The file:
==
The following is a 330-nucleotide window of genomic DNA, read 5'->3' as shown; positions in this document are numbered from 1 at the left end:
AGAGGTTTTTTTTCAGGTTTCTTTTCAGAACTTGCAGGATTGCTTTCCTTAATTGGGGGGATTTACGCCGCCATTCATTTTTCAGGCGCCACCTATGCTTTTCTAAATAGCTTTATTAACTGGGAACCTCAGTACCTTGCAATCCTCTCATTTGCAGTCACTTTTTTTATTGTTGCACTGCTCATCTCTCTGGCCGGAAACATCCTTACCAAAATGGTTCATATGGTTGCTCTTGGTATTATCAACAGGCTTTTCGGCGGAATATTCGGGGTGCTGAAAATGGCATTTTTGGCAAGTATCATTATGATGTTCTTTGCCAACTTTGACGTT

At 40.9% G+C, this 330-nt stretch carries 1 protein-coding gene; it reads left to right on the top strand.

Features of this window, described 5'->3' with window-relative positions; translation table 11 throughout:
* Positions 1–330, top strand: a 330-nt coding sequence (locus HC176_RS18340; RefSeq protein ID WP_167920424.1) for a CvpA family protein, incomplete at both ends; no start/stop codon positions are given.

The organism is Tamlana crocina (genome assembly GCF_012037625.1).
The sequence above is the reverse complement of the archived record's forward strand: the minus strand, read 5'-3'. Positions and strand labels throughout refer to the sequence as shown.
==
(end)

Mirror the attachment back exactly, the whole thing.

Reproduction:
The following is a 330-nucleotide window of genomic DNA, read 5'->3' as shown; positions in this document are numbered from 1 at the left end:
AGAGGTTTTTTTTCAGGTTTCTTTTCAGAACTTGCAGGATTGCTTTCCTTAATTGGGGGGATTTACGCCGCCATTCATTTTTCAGGCGCCACCTATGCTTTTCTAAATAGCTTTATTAACTGGGAACCTCAGTACCTTGCAATCCTCTCATTTGCAGTCACTTTTTTTATTGTTGCACTGCTCATCTCTCTGGCCGGAAACATCCTTACCAAAATGGTTCATATGGTTGCTCTTGGTATTATCAACAGGCTTTTCGGCGGAATATTCGGGGTGCTGAAAATGGCATTTTTGGCAAGTATCATTATGATGTTCTTTGCCAACTTTGACGTT

At 40.9% G+C, this 330-nt stretch carries 1 protein-coding gene; it reads left to right on the top strand.

Features of this window, described 5'->3' with window-relative positions; translation table 11 throughout:
* Positions 1–330, top strand: a 330-nt coding sequence (locus HC176_RS18340; RefSeq protein ID WP_167920424.1) for a CvpA family protein, incomplete at both ends; no start/stop codon positions are given.

The organism is Tamlana crocina (genome assembly GCF_012037625.1).
The sequence above is the reverse complement of the archived record's forward strand: the minus strand, read 5'-3'. Positions and strand labels throughout refer to the sequence as shown.